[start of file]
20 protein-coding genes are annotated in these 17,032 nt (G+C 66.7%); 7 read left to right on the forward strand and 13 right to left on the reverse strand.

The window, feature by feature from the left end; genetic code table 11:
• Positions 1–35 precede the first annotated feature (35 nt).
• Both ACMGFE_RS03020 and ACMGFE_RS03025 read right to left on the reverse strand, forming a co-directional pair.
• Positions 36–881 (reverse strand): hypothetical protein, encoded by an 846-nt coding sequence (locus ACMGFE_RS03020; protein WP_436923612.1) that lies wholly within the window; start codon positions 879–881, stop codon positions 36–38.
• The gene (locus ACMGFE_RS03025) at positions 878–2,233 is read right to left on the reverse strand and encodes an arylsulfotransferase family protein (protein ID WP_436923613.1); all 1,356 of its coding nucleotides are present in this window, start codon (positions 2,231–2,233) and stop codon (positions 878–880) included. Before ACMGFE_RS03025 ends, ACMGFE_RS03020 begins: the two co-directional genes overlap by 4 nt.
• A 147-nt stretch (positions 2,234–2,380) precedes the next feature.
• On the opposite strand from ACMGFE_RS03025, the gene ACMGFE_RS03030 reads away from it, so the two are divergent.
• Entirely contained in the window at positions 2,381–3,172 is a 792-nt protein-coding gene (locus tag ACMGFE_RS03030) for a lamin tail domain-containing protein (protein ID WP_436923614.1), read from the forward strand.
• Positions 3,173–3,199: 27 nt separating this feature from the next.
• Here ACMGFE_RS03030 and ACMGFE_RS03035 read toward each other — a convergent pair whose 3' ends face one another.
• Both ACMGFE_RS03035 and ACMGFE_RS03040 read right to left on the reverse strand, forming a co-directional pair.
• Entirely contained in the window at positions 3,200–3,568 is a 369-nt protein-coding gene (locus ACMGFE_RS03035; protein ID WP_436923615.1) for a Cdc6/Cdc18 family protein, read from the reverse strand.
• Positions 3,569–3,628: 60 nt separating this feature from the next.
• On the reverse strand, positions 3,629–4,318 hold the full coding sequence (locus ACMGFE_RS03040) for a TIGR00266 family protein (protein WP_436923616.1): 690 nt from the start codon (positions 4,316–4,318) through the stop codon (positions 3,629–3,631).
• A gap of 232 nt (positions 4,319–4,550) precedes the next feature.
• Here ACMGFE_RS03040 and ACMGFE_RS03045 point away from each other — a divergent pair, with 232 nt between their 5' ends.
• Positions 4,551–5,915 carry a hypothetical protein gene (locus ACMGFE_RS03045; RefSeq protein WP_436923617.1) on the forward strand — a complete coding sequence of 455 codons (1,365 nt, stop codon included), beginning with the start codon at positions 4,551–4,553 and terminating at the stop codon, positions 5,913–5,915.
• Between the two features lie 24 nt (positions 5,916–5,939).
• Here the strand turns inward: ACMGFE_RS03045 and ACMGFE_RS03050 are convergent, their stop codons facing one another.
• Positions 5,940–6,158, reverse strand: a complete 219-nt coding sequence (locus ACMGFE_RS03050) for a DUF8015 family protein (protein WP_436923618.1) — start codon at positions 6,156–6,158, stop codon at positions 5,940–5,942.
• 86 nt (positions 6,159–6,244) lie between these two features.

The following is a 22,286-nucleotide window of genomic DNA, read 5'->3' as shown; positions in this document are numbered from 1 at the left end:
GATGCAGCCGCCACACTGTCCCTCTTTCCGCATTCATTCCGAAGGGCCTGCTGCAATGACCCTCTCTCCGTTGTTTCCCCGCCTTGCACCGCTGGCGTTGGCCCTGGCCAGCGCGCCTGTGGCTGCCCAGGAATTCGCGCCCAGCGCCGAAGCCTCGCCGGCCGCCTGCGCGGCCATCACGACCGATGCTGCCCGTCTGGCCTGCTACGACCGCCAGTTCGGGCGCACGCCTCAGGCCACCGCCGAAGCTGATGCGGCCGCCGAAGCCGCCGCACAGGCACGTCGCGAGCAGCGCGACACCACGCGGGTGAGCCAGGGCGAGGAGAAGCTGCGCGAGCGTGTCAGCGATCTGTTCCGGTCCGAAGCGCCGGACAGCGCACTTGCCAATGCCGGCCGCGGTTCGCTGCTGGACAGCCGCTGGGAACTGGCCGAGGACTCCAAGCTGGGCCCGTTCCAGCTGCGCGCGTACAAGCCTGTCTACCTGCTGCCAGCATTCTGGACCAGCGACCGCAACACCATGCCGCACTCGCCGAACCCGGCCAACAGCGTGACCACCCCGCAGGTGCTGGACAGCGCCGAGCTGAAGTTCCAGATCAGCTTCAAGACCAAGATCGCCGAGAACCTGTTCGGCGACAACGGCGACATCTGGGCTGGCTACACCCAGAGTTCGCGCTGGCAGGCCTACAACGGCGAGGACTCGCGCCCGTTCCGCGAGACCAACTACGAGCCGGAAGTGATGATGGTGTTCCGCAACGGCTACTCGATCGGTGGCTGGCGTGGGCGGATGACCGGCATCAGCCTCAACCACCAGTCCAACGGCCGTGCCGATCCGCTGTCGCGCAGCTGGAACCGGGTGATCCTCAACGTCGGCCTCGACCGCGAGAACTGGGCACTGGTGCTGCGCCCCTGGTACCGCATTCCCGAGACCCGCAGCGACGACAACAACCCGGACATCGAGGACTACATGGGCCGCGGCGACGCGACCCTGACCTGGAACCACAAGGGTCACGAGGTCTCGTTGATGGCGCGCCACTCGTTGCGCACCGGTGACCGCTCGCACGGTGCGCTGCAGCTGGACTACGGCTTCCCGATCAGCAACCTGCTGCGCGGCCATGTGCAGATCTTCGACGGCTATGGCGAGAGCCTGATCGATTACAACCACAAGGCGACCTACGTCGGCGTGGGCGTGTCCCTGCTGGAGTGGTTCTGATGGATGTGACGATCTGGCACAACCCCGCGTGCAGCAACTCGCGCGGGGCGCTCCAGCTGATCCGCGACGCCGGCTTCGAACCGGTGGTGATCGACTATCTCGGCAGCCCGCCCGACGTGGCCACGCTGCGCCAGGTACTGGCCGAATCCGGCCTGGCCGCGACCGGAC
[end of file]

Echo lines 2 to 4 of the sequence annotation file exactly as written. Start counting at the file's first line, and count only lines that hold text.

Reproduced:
The window, feature by feature from the left end; genetic code table 11:
• Positions 1–35 precede the first annotated feature (35 nt).
• Both ACMGFE_RS03020 and ACMGFE_RS03025 read right to left on the reverse strand, forming a co-directional pair.